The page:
Acacia longispinea facts for kids
Quick facts for kidsAcacia longispinea
|Occurrence data from AVH|
The shrub or tree typically grows to a height of 2 to 5 metres (7 to 16 ft) It has glabrous and terete branchlets and lenticellular branchlets that are scarred by raised stem-projections from lost phyllodes. Like most species of Acacia it has phyllodes rather than true leaves. The rigid, glabrous, pungent and evergreen phyllodes are ascending to erect and straight to shallowly incurved with a pentagonal cross section. The phyllodes are 7 to 23 cm (2.8 to 9.1 in) in length and 1 to 2.5 mm (0.039 to 0.098 in) wide with five strongly raised nerves. It blooms from September to October and produces yellow flowers. The simple inflorescences occur singly and have spherical flower-heads with a diameter of 6 to 8 mm (0.24 to 0.31 in) containing 60 to 85 densely packed golden coloured flowers. Following flowering glabrous and chartaceous seed pods form that are pendent with a linear shape but raised over each of the seeds with a length of uo to around 7.5 cm (3.0 in) and a width of 5 to 8 mm (0.20 to 0.31 in). The pods contain dull mottled seeds with a broad-ovate to nearly circular shape and a length of 3 to 6 mm (0.12 to 0.24 in).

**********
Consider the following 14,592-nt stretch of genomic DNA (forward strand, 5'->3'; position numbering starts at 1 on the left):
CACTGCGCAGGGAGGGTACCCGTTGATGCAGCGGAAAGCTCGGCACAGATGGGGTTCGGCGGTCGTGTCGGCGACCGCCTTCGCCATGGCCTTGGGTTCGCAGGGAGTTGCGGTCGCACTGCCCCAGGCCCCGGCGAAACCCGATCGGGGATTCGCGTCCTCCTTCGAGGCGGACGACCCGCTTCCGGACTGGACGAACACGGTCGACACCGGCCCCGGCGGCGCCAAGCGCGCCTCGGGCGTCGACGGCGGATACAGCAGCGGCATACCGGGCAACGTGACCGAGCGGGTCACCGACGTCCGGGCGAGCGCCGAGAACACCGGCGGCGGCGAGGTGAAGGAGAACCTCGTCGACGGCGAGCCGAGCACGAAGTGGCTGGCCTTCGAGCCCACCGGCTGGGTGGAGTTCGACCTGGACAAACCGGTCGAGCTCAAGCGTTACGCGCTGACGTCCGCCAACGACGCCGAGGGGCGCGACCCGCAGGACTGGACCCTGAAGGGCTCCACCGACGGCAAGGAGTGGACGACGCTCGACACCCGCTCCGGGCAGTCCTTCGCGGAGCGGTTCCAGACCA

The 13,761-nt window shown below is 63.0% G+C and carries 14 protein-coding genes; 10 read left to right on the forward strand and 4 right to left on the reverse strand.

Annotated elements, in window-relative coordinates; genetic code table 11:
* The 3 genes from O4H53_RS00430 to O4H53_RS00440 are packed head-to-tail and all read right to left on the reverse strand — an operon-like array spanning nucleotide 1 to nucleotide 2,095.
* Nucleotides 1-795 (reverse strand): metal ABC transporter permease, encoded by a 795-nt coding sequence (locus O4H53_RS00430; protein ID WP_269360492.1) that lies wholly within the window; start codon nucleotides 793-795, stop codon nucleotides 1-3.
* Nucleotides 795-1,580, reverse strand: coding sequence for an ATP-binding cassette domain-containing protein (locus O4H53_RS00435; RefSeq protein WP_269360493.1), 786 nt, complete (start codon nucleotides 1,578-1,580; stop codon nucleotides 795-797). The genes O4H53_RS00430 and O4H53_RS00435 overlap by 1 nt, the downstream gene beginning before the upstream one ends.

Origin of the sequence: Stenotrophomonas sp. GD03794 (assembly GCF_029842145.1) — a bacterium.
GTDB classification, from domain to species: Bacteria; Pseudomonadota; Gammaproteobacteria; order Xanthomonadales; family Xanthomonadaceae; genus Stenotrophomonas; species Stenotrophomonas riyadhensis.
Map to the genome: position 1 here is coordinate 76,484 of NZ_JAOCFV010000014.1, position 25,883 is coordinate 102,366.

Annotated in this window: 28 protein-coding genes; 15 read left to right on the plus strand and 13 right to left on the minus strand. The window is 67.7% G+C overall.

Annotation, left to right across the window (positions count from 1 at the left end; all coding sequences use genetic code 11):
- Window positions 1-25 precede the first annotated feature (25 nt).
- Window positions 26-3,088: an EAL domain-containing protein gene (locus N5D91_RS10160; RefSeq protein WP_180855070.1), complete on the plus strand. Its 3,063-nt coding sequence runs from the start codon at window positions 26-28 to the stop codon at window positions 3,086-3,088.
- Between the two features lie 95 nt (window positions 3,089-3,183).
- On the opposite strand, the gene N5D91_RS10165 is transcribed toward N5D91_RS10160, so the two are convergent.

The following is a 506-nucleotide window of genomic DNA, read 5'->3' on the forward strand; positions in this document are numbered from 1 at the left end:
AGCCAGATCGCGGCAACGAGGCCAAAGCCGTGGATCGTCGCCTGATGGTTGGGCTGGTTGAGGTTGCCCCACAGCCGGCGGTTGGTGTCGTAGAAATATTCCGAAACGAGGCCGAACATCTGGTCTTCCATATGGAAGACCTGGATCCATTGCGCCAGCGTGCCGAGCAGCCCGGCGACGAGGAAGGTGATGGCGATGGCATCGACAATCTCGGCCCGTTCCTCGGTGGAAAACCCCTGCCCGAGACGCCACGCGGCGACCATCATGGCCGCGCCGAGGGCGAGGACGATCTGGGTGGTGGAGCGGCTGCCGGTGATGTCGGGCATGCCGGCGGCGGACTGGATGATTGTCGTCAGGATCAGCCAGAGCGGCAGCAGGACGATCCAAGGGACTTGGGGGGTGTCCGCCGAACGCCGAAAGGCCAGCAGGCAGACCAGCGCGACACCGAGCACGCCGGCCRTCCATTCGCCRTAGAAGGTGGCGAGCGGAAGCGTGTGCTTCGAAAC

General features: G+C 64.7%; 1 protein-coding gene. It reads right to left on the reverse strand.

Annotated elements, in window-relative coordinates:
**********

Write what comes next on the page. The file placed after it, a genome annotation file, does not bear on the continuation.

The species was first formally described by the botanist Alexander Morrison in 1912 in The Scottish Botanical Review. It was reclassified as Racosperma longispineum by Leslie Pedley in 2003 then returned to genus Acacia in 2014. It is thought to be closely related to Acacia gonophylla which also has pentagonal phyllodes.
It is native to an area in the Mid West, Wheatbelt and Goldfields-Esperance regions of Western Australia where it is usually situated on low rises and sandplains growing in gravelly, sandy or clay loam soils as a part of shrubland communities. The range of the plant extends from Hamelin Pool Marine Nature Reserve in the north west down to around Narembeen and Boorabbin in the south east with other smaller populations found near Albion Downs and Comet Vale further to the east.
Acacia longispinea Facts for Kids. Kiddle Encyclopedia.